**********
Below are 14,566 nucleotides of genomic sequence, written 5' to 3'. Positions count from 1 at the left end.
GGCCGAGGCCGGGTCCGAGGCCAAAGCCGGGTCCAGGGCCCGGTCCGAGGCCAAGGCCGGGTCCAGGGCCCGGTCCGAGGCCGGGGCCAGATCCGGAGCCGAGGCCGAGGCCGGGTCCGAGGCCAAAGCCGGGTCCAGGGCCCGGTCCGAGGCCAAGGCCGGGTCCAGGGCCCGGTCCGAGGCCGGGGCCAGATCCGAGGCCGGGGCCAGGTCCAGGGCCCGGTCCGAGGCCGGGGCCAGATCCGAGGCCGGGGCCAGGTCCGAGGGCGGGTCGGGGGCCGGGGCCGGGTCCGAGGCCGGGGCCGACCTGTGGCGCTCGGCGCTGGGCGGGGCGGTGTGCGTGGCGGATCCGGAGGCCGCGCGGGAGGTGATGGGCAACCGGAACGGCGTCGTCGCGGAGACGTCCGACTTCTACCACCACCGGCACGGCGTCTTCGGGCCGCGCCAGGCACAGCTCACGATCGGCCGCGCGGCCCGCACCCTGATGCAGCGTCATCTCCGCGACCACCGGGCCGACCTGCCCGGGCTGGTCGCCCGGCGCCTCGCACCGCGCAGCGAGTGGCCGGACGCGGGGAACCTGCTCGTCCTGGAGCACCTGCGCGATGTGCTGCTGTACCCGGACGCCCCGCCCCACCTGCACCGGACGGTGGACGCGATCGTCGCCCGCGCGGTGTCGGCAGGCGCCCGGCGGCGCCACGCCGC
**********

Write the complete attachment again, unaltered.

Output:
Below are 14,566 nucleotides of genomic sequence, written 5' to 3'. Positions count from 1 at the left end.
GGCCGAGGCCGGGTCCGAGGCCAAAGCCGGGTCCAGGGCCCGGTCCGAGGCCAAGGCCGGGTCCAGGGCCCGGTCCGAGGCCGGGGCCAGATCCGGAGCCGAGGCCGAGGCCGGGTCCGAGGCCAAAGCCGGGTCCAGGGCCCGGTCCGAGGCCAAGGCCGGGTCCAGGGCCCGGTCCGAGGCCGGGGCCAGATCCGAGGCCGGGGCCAGGTCCAGGGCCCGGTCCGAGGCCGGGGCCAGATCCGAGGCCGGGGCCAGGTCCGAGGGCGGGTCGGGGGCCGGGGCCGGGTCCGAGGCCGGGGCCGACCTGTGGCGCTCGGCGCTGGGCGGGGCGGTGTGCGTGGCGGATCCGGAGGCCGCGCGGGAGGTGATGGGCAACCGGAACGGCGTCGTCGCGGAGACGTCCGACTTCTACCACCACCGGCACGGCGTCTTCGGGCCGCGCCAGGCACAGCTCACGATCGGCCGCGCGGCCCGCACCCTGATGCAGCGTCATCTCCGCGACCACCGGGCCGACCTGCCCGGGCTGGTCGCCCGGCGCCTCGCACCGCGCAGCGAGTGGCCGGACGCGGGGAACCTGCTCGTCCTGGAGCACCTGCGCGATGTGCTGCTGTACCCGGACGCCCCGCCCCACCTGCACCGGACGGTGGACGCGATCGTCGCCCGCGCGGTGTCGGCAGGCGCCCGGCGGCGCCACGCCGC